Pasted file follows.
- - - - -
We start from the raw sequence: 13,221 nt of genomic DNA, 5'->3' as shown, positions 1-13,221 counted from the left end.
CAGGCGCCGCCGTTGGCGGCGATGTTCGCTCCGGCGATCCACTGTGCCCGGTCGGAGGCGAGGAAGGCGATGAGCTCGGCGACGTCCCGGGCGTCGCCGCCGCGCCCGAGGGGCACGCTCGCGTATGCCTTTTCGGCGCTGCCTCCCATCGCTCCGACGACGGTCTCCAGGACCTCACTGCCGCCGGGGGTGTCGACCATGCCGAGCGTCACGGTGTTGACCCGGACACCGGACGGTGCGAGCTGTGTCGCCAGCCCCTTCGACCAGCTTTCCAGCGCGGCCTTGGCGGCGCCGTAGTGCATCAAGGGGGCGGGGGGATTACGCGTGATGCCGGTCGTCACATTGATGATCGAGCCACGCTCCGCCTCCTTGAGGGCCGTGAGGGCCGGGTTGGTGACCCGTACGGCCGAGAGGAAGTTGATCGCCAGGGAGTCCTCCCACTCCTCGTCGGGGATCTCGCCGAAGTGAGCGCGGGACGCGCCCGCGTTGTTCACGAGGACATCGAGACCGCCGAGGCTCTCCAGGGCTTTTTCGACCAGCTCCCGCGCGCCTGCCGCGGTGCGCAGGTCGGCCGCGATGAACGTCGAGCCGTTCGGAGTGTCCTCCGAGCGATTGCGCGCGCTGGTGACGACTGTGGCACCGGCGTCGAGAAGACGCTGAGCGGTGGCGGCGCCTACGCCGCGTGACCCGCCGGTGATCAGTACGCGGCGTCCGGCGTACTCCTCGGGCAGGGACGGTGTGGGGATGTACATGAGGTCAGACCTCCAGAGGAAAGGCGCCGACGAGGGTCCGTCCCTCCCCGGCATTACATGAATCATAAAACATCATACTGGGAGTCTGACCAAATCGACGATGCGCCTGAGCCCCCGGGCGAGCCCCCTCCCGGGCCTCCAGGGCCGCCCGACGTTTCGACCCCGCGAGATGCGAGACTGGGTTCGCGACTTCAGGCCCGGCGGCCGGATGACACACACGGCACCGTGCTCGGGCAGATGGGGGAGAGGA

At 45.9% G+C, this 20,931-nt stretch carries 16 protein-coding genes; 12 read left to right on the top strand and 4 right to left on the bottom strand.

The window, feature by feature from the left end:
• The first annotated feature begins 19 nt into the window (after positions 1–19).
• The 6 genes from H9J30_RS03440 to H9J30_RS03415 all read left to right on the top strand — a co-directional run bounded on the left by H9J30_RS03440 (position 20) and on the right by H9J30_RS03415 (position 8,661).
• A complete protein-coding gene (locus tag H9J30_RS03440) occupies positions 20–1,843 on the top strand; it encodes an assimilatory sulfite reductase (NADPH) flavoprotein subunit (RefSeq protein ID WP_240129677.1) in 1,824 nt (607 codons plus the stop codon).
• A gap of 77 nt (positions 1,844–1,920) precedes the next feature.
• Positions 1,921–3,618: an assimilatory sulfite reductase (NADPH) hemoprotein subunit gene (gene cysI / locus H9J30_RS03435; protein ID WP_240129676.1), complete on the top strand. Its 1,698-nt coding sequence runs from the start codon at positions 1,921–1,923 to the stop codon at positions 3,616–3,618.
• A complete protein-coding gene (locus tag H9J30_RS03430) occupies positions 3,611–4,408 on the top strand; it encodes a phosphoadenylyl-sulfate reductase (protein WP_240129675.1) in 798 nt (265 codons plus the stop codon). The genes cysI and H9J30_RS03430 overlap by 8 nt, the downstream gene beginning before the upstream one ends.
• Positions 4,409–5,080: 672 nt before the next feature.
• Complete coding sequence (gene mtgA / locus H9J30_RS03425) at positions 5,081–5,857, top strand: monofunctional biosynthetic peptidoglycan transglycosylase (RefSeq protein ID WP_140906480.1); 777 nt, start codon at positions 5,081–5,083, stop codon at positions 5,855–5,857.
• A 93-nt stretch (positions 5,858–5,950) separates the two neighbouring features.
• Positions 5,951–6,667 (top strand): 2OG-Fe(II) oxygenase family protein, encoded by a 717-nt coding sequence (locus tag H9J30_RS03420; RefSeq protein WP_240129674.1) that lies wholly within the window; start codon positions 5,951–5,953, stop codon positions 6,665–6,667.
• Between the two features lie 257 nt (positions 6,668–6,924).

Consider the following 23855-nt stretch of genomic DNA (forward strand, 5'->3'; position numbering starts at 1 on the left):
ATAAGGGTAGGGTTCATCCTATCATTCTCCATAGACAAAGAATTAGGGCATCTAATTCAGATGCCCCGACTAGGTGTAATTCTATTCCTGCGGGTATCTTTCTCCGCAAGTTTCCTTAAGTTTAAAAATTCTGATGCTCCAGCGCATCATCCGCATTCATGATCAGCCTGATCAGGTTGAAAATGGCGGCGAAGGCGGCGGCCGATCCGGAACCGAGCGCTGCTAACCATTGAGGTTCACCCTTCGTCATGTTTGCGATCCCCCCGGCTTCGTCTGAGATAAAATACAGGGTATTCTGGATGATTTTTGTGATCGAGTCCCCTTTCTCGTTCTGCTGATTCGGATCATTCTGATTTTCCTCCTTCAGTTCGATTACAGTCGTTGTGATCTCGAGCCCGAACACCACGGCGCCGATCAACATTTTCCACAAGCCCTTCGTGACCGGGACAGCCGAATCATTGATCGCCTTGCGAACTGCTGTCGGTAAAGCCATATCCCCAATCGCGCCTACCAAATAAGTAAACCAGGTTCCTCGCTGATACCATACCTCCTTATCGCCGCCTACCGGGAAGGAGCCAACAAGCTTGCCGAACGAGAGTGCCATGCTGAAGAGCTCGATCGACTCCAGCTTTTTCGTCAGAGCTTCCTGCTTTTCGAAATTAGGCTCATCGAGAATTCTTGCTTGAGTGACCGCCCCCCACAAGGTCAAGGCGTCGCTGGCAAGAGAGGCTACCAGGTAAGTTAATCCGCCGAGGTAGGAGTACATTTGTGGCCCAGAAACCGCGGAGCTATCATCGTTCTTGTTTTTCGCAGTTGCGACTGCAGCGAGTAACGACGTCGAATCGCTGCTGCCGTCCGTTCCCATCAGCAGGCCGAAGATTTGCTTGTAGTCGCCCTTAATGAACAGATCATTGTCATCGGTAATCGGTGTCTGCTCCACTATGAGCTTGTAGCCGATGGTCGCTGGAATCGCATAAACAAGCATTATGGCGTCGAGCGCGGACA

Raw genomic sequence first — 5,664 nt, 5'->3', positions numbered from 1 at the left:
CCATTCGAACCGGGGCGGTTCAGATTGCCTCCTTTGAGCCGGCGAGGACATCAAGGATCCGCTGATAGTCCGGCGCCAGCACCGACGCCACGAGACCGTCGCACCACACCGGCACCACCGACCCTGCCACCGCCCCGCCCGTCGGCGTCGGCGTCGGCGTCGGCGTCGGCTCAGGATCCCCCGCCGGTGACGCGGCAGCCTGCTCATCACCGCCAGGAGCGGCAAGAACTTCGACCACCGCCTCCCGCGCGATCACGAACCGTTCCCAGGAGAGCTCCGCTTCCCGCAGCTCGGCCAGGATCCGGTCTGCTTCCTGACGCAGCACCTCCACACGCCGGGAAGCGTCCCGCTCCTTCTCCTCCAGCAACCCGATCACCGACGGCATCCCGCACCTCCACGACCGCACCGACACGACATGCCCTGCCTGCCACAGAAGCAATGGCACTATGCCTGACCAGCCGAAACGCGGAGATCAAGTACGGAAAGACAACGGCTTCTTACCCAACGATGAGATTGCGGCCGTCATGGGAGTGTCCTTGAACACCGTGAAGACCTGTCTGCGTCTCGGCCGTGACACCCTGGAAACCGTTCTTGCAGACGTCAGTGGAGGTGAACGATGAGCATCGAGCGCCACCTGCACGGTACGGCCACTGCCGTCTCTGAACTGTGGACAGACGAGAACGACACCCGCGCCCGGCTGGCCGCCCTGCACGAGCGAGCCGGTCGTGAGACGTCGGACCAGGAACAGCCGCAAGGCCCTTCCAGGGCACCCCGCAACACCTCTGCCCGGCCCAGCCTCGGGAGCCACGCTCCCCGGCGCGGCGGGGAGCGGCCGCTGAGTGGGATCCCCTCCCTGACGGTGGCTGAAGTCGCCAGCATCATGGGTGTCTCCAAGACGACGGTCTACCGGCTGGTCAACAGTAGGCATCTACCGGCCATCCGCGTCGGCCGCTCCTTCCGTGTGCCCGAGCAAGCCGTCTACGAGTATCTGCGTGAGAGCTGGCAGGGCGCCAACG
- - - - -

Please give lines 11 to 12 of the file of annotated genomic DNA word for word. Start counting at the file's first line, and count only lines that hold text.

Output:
• Positions 4,409–5,080: 672 nt before the next feature.
• Complete coding sequence (gene mtgA / locus H9J30_RS03425) at positions 5,081–5,857, top strand: monofunctional biosynthetic peptidoglycan transglycosylase (RefSeq protein ID WP_140906480.1); 777 nt, start codon at positions 5,081–5,083, stop codon at positions 5,855–5,857.